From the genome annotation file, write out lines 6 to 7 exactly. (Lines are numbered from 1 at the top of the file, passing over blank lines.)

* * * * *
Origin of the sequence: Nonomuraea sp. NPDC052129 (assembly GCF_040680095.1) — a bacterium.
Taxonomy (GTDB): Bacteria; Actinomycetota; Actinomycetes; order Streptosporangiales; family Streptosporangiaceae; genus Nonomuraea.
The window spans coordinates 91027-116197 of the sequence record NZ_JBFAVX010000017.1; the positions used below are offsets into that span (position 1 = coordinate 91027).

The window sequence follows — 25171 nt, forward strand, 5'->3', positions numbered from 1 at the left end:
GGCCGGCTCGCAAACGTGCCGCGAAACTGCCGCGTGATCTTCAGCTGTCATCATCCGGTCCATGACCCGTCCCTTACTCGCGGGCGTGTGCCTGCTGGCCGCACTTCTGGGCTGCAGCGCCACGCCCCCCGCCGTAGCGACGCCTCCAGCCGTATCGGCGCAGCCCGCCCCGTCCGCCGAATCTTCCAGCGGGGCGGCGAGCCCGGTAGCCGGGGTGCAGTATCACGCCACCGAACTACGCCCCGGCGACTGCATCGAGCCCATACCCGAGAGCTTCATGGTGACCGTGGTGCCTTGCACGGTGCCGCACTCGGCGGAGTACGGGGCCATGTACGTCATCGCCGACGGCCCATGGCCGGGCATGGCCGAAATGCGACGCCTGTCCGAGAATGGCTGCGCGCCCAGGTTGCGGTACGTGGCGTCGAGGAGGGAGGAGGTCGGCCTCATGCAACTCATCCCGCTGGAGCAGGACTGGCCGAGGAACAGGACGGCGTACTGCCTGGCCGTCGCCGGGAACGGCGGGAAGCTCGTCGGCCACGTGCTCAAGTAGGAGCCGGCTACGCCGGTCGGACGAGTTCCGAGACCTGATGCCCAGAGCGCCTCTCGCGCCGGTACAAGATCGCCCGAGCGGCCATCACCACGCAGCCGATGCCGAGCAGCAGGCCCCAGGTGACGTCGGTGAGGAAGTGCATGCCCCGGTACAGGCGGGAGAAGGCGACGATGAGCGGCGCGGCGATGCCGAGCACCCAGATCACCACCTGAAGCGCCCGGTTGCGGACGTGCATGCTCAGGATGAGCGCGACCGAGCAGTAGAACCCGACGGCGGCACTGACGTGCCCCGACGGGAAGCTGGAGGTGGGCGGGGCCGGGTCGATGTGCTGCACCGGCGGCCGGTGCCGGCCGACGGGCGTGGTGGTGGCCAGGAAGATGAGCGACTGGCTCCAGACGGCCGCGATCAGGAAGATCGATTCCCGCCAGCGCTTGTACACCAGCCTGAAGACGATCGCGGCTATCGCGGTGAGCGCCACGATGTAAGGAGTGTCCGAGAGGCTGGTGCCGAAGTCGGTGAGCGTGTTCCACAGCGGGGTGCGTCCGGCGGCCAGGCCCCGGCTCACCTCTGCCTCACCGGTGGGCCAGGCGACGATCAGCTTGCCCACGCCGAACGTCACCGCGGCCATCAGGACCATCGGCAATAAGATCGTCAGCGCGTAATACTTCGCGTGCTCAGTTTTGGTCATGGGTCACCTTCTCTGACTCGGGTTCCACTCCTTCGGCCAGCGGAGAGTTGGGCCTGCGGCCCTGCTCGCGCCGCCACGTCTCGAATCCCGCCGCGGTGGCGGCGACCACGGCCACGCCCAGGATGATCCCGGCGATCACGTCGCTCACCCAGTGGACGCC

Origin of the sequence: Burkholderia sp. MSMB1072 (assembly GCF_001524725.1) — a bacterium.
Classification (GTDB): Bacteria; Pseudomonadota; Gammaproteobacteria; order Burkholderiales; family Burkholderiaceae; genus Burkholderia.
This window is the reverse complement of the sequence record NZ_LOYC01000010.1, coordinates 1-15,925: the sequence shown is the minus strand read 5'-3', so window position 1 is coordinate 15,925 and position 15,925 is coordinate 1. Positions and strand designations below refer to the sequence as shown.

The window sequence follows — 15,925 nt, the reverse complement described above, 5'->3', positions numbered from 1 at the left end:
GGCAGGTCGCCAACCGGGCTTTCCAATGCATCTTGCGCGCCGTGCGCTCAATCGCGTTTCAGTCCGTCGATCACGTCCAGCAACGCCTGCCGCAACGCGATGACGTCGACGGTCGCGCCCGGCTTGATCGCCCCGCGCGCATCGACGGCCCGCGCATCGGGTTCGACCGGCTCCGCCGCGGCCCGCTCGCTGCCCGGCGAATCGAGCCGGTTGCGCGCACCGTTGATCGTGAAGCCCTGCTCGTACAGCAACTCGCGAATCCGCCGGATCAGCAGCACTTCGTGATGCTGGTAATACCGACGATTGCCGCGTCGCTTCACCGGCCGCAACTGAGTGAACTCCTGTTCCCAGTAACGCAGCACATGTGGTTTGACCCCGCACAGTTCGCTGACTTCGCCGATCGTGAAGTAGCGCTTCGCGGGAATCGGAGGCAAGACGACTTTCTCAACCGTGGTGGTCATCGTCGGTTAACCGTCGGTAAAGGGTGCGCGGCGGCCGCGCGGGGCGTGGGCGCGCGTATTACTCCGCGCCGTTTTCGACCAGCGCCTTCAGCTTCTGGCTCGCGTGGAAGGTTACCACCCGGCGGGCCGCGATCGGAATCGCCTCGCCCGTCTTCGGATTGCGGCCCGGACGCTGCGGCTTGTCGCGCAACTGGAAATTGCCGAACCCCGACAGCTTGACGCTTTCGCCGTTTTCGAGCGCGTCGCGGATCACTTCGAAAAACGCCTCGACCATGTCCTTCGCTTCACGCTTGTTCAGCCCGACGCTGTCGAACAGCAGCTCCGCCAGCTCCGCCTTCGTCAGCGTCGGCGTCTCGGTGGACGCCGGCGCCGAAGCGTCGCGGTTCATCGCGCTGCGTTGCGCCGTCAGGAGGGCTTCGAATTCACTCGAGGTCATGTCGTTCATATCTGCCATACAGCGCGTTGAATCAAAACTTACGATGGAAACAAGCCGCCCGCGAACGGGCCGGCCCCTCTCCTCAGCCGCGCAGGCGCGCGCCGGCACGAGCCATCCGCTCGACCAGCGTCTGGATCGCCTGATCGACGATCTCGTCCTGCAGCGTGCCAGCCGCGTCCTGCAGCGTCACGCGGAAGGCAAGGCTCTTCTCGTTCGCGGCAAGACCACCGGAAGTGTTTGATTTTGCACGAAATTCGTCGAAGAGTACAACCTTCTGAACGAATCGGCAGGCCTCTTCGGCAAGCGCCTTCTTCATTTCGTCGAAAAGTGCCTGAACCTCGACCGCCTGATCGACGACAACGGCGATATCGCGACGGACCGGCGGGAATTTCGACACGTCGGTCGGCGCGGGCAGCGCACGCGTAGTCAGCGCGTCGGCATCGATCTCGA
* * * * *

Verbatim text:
Origin of the sequence: Burkholderia sp. MSMB1072 (assembly GCF_001524725.1) — a bacterium.
Classification (GTDB): Bacteria; Pseudomonadota; Gammaproteobacteria; order Burkholderiales; family Burkholderiaceae; genus Burkholderia.